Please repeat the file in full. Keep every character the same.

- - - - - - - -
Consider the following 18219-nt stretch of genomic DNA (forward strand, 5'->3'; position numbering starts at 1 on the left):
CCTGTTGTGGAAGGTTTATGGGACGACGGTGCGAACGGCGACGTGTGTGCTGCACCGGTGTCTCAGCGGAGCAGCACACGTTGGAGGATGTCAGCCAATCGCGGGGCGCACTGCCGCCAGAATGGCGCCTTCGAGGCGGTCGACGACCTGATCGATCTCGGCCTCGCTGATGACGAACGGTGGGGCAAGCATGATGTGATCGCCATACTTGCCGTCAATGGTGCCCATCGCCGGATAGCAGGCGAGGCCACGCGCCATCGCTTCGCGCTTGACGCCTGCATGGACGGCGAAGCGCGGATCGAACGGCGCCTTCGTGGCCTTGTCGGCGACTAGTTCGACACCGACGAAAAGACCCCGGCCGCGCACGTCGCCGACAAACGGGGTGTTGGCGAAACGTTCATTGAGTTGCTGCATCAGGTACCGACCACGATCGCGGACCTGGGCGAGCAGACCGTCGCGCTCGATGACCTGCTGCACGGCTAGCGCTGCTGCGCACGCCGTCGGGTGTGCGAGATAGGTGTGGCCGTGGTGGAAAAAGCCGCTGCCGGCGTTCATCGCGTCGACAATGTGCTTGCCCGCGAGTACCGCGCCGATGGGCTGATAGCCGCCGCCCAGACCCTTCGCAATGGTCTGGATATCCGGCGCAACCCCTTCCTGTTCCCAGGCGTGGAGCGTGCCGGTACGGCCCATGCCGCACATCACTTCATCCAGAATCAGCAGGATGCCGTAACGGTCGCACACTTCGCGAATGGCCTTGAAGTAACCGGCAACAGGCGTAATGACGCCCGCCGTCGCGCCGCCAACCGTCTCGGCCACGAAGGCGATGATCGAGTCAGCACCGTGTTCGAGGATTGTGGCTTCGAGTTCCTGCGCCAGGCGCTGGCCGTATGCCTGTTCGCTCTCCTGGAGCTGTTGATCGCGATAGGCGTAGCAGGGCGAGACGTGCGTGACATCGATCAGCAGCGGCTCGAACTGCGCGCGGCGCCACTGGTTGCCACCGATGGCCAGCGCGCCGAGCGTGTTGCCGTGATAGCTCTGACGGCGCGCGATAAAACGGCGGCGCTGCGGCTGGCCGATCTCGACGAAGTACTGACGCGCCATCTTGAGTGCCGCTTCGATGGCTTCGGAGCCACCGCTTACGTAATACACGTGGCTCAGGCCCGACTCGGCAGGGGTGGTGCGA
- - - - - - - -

Consider the following 18219-nt stretch of genomic DNA (forward strand, 5'->3'; position numbering starts at 1 on the left):
CCTGTTGTGGAAGGTTTATGGGACGACGGTGCGAACGGCGACGTGTGTGCTGCACCGGTGTCTCAGCGGAGCAGCACACGTTGGAGGATGTCAGCCAATCGCGGGGCGCACTGCCGCCAGAATGGCGCCTTCGAGGCGGTCGACGACCTGATCGATCTCGGCCTCGCTGATGACGAACGGTGGGGCAAGCATGATGTGATCGCCATACTTGCCGTCAATGGTGCCCATCGCCGGATAGCAGGCGAGGCCACGCGCCATCGCTTCGCGCTTGACGCCTGCATGGACGGCGAAGCGCGGATCGAACGGCGCCTTCGTGGCCTTGTCGGCGACTAGTTCGACACCGACGAAAAGACCCCGGCCGCGCACGTCGCCGACAAACGGGGTGTTGGCGAAACGTTCATTGAGTTGCTGCATCAGGTACCGACCACGATCGCGGACCTGGGCGAGCAGACCGTCGCGCTCGATGACCTGCTGCACGGCTAGCGCTGCTGCGCACGCCGTCGGGTGTGCGAGATAGGTGTGGCCGTGGTGGAAAAAGCCGCTGCCGGCGTTCATCGCGTCGACAATGTGCTTGCCCGCGAGTACCGCGCCGATGGGCTGATAGCCGCCGCCCAGACCCTTCGCAATGGTCTGGATATCCGGCGCAACCCCTTCCTGTTCCCAGGCGTGGAGCGTGCCGGTACGGCCCATGCCGCACATCACTTCATCCAGAATCAGCAGGATGCCGTAACGGTCGCACACTTCGCGAATGGCCTTGAAGTAACCGGCAACAGGCGTAATGACGCCCGCCGTCGCGCCGCCAACCGTCTCGGCCACGAAGGCGATGATCGAGTCAGCACCGTGTTCGAGGATTGTGGCTTCGAGTTCCTGCGCCAGGCGCTGGCCGTATGCCTGTTCGCTCTCCTGGAGCTGTTGATCGCGATAGGCGTAGCAGGGCGAGACGTGCGTGACATCGATCAGCAGCGGCTCGAACTGCGCGCGGCGCCACTGGTTGCCACCGATGGCCAGCGCGCCGAGCGTGTTGCCGTGATAGCTCTGACGGCGCGCGATAAAACGGCGGCGCTGCGGCTGGCCGATCTCGACGAAGTACTGACGCGCCATCTTGAGTGCCGCTTCGATGGCTTCGGAGCCACCGCTTACGTAATACACGTGGCTCAGGCCCGACTCGGCAGGGGTGGTGCGA